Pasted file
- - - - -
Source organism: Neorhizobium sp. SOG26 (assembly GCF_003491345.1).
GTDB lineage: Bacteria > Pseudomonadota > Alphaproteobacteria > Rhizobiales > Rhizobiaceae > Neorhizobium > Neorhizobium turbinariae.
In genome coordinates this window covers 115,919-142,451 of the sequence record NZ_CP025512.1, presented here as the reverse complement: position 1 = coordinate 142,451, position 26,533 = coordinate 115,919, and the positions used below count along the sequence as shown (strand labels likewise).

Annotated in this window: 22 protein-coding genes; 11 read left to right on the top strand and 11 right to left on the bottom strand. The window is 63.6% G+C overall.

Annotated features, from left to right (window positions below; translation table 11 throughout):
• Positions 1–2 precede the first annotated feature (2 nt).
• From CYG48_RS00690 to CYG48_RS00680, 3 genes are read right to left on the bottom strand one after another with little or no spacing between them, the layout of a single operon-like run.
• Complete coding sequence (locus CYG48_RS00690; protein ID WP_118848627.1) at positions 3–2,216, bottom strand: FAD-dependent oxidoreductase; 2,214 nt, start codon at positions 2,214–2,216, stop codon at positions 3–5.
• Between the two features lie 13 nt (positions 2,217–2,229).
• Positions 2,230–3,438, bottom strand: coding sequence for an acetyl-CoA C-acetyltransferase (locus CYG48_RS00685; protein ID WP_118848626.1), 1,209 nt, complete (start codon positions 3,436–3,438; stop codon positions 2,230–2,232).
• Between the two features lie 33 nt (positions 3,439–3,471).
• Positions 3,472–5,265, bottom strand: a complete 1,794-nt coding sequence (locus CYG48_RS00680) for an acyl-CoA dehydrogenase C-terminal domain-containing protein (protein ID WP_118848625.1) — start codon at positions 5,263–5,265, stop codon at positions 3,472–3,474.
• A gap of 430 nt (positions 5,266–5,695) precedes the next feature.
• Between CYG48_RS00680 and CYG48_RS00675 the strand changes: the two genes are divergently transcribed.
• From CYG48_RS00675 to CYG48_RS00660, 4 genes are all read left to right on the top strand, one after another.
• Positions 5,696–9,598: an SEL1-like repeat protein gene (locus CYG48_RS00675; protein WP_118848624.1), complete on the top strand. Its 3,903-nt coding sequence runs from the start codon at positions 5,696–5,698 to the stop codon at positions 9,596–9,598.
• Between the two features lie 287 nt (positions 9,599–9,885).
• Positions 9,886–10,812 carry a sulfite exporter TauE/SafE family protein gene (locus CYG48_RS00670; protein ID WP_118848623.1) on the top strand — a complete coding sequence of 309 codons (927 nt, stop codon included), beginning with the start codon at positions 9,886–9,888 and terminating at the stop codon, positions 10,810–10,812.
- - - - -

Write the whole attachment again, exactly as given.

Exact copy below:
Source organism: Neorhizobium sp. SOG26 (assembly GCF_003491345.1).
GTDB lineage: Bacteria > Pseudomonadota > Alphaproteobacteria > Rhizobiales > Rhizobiaceae > Neorhizobium > Neorhizobium turbinariae.
In genome coordinates this window covers 115,919-142,451 of the sequence record NZ_CP025512.1, presented here as the reverse complement: position 1 = coordinate 142,451, position 26,533 = coordinate 115,919, and the positions used below count along the sequence as shown (strand labels likewise).

Annotated in this window: 22 protein-coding genes; 11 read left to right on the top strand and 11 right to left on the bottom strand. The window is 63.6% G+C overall.

Annotated features, from left to right (window positions below; translation table 11 throughout):
• Positions 1–2 precede the first annotated feature (2 nt).
• From CYG48_RS00690 to CYG48_RS00680, 3 genes are read right to left on the bottom strand one after another with little or no spacing between them, the layout of a single operon-like run.
• Complete coding sequence (locus CYG48_RS00690; protein ID WP_118848627.1) at positions 3–2,216, bottom strand: FAD-dependent oxidoreductase; 2,214 nt, start codon at positions 2,214–2,216, stop codon at positions 3–5.
• Between the two features lie 13 nt (positions 2,217–2,229).
• Positions 2,230–3,438, bottom strand: coding sequence for an acetyl-CoA C-acetyltransferase (locus CYG48_RS00685; protein ID WP_118848626.1), 1,209 nt, complete (start codon positions 3,436–3,438; stop codon positions 2,230–2,232).
• Between the two features lie 33 nt (positions 3,439–3,471).
• Positions 3,472–5,265, bottom strand: a complete 1,794-nt coding sequence (locus CYG48_RS00680) for an acyl-CoA dehydrogenase C-terminal domain-containing protein (protein ID WP_118848625.1) — start codon at positions 5,263–5,265, stop codon at positions 3,472–3,474.
• A gap of 430 nt (positions 5,266–5,695) precedes the next feature.
• Between CYG48_RS00680 and CYG48_RS00675 the strand changes: the two genes are divergently transcribed.
• From CYG48_RS00675 to CYG48_RS00660, 4 genes are all read left to right on the top strand, one after another.
• Positions 5,696–9,598: an SEL1-like repeat protein gene (locus CYG48_RS00675; protein WP_118848624.1), complete on the top strand. Its 3,903-nt coding sequence runs from the start codon at positions 5,696–5,698 to the stop codon at positions 9,596–9,598.
• Between the two features lie 287 nt (positions 9,599–9,885).
• Positions 9,886–10,812 carry a sulfite exporter TauE/SafE family protein gene (locus CYG48_RS00670; protein ID WP_118848623.1) on the top strand — a complete coding sequence of 309 codons (927 nt, stop codon included), beginning with the start codon at positions 9,886–9,888 and terminating at the stop codon, positions 10,810–10,812.